Furthermore,  we need to reduce global consumption of oil and other fossil fuels if we are to arrest  climate change. Keeping supplies tight will spur conservation and a shift to a new era of alternative fuels. 

Which means that my grandchildren, should I be so lucky to have them some day, will be able to sail to the horizon without drilling platforms in their way.

Monday, June 9, 2008

Broadwater: Energy Security It Isn't

When NY State Governor David Paterson announced the state's decision against Broadwater, I had the suspicion we were not done with this fight. Sure enough, thanks to the deep pockets of its owners, Shell Oil and TransCanada, Broadwater has filed an appeal  to the U.S. Secretary of Commerce. In addition to various other arguments, the company claims that building Broadwater would improve national security by diversifying and improving the reliability of our sources of energy here in the NY Metro area.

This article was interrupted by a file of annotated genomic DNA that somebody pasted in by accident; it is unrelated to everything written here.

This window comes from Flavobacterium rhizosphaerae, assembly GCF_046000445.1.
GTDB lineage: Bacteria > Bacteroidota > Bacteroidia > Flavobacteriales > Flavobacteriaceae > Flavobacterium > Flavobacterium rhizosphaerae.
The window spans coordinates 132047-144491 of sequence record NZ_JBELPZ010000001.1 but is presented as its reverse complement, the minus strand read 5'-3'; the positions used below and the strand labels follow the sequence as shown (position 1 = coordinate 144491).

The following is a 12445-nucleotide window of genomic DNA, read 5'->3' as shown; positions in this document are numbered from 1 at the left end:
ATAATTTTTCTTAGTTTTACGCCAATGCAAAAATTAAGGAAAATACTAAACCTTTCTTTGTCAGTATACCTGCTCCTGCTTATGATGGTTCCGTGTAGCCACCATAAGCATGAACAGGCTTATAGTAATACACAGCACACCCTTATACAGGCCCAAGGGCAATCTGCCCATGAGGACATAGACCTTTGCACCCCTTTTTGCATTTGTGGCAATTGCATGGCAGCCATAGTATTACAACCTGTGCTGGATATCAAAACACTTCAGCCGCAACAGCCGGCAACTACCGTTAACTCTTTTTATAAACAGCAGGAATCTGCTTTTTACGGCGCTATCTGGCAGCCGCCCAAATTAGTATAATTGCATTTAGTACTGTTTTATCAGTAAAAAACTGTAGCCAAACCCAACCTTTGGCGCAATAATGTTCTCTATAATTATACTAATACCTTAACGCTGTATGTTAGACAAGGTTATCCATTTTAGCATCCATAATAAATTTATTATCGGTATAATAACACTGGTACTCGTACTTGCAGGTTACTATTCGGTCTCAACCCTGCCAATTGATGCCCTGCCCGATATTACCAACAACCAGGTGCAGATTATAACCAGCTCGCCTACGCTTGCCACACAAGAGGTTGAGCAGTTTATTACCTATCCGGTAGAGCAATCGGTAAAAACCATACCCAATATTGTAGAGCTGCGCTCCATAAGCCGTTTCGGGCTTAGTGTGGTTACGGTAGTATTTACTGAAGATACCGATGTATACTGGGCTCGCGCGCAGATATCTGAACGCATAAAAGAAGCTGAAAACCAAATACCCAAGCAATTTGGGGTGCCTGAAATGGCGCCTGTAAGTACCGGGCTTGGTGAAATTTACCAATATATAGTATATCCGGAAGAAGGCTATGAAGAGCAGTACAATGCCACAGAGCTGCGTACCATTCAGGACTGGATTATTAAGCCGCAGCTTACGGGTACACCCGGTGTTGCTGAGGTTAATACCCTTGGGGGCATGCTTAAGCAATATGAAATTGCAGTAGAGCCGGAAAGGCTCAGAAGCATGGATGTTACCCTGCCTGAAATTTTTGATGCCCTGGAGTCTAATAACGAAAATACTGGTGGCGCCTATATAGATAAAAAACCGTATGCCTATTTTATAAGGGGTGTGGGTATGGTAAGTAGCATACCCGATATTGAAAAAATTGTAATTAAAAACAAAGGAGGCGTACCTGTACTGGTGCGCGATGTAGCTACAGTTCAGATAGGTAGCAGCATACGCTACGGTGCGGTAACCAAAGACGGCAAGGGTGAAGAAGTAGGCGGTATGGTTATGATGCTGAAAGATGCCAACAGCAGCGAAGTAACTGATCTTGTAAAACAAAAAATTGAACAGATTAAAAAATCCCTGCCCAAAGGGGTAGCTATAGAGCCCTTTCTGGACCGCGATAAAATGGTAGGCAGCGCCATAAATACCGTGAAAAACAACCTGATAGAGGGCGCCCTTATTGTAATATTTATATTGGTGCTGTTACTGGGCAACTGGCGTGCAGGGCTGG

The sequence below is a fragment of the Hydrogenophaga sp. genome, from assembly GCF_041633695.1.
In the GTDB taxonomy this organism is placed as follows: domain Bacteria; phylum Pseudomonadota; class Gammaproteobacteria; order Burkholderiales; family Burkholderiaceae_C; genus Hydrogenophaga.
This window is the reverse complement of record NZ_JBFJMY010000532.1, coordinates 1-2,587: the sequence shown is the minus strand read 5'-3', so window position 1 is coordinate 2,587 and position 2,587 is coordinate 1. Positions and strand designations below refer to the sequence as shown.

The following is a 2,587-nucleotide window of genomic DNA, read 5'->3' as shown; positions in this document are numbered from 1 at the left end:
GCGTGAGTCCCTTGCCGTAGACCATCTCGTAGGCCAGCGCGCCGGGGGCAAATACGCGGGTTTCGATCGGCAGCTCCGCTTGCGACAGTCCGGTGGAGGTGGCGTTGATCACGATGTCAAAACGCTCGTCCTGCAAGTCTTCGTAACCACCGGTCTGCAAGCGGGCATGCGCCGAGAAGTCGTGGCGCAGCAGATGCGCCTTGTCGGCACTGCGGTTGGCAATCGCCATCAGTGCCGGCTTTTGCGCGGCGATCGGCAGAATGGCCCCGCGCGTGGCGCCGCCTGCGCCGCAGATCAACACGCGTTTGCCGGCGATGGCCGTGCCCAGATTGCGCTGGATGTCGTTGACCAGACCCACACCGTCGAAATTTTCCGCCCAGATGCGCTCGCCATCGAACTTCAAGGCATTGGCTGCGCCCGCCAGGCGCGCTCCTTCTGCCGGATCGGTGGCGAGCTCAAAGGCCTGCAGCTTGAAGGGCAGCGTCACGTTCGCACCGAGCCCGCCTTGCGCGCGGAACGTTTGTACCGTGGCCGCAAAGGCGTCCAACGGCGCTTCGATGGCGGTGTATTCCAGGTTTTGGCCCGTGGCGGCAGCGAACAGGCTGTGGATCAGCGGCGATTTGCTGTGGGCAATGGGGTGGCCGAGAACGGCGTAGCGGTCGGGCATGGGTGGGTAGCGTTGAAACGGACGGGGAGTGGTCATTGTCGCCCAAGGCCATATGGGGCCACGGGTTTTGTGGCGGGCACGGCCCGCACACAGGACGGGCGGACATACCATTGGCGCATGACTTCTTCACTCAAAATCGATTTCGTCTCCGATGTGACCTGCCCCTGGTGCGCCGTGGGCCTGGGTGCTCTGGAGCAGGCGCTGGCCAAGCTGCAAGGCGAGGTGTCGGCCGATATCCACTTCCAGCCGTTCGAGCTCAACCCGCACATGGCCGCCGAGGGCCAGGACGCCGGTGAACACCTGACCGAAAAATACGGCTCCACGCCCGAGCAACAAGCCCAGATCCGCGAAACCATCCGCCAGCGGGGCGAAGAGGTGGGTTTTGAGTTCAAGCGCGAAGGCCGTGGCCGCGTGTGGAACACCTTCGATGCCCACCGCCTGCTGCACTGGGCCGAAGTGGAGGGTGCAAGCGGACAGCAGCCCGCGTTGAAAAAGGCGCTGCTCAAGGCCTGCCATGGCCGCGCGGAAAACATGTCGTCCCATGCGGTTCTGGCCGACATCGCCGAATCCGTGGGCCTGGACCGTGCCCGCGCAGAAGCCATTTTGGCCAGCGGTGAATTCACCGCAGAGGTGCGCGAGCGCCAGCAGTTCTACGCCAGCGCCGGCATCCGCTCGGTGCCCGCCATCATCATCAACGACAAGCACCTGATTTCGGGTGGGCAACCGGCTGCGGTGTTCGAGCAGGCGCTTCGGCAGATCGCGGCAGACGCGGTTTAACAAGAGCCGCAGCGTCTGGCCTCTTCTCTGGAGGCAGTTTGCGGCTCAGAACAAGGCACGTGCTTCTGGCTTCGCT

What's amazing about this argument is that it's such a fantasy. The LNG that would be brought to the Broadwater terminal would be coming across the oceans from some of our favorite Mid-East countries, including Qatar, Yemen, Iran and Algeria. If that scenario suggests an improvement in energy security, the folks at Broadwater should stop smoking whatever they're putting in their pipes.

Energy security will come to us when we have our own domestic supplies of renewable fuels. Period.

But thanks, Broadwater, for imposing a new expense on us taxpayers in New York. Now we'll have to pay all the legal fees in fighting off this appeal. Just what we need while the folks at Shell Oil are enjoying their profits from $4 a gallon gasoline and $5 a gallon diesel.

Thursday, June 5, 2008